Water has never been much of a problem in Cogolin, unlike in other Provencal villages.
This is because the old town is founded on a volcanic mound and surrounded by the foothills of the Maures mountains. The water which flows abundantly in this wooded massif streams down from the mountains to feed into our underground reservoirs. The piped water as we know it today did not exist in the town until the early 19th century.
In 1821, a spring was discovered which flows all summer and supplies a public fountain on the outskirts of the village. The first fountain was constructed in 1857, in the heart of the old village.
In 1867, a public trough was built, the “Font Vieille” (old fountain). In 1913 and 1914, two fountains were set up, on Avenue de la Gare (now called Avenue G. Clemenceau). Then two circular basins were built: one in the middle of Place de la Mairie, surrounded by a wire fence to prevent accidents, the other on Place Victor Hugo, which proved to be short-lived.
In the late 19th century, in order to increase the number of fountains in the streets, an underground basin system, fed by a pumping station, was constructed. The water was conveyed to the fountains through pipes and intermediate basins by the force of gravity.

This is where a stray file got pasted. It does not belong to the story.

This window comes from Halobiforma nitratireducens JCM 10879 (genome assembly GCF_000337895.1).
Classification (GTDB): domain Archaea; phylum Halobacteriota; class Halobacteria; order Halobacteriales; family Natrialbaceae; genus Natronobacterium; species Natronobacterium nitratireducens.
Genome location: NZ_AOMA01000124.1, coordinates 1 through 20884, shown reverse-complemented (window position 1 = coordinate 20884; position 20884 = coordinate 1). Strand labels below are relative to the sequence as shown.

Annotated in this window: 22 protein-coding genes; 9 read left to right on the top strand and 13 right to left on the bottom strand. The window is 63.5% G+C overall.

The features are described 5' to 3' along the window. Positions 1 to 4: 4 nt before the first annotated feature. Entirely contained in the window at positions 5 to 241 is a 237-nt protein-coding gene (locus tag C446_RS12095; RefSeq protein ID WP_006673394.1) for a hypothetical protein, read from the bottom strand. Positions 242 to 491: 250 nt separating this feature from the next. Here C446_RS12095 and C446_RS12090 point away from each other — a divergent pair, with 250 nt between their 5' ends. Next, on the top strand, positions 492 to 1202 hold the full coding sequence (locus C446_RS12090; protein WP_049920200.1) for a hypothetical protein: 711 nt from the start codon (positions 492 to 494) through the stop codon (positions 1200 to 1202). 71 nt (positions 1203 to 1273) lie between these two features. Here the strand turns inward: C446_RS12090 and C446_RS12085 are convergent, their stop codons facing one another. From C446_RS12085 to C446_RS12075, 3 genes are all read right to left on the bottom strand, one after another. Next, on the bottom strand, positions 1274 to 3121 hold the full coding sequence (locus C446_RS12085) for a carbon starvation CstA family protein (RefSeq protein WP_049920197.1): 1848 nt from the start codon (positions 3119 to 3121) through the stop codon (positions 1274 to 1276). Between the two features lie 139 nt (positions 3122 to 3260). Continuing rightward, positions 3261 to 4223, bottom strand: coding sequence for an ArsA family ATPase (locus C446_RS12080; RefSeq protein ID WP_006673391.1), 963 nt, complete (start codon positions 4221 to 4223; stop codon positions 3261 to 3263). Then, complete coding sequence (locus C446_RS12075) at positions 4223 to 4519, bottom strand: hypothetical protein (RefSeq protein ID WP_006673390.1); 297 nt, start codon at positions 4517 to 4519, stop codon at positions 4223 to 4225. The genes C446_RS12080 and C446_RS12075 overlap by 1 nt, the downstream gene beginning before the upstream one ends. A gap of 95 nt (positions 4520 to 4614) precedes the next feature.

Fountains visible today: the town hall fountain, the Demeure Sellier fountain (with three spouts), the fountain on Place de l’Abbé Toti (known as the mushroom fountain) and the fountain on Place Victor Hugo.
Fountains which no longer exist: the old fountain (trough), Square Jean Moulin, Rue Marceau, Rue de la Résistance, Rue Carnot, and the trough in front of the Tourist Office.
If our village has one distinguishing feature, it is surely its porches.
It is difficult not to notice these door ornaments while strolling through the charming narrow streets.
The porches are all sculpted from two types of rock, which are easy to recognise with this description:
– Serpentine is a mineral rock which is dark green in colour (due to copper oxidation) with white and yellowish veins running through it. Its glossy patina and very fine grain are reminiscent of snakeskin. It is essentially used as an ornamental stone.
– Porous basalt is a grey lava stone, of which the village’s geological substratum is composed. It was produced by a volcanic flow more than 5 million years ago. The holes are bubbles of oxygen held in the lava.
It is interesting to note that in this rurally focussed village, with its modest houses, it is surprising to find so many porches and such a variety of architectural styles (Classical, Gothic, Romanesque).
The first chapel, on the right, was built around 1630. It was converted into an agricultural building with a cowshed on the ground floor and a hay loft on the upper level. It was restored between 2010 and 2012 for use as an exhibition space.
The second, on the left, replaced the old one around 1820. These chapels were home to the Brotherhood of White Penitents. They accompanied the deceased to their final resting place…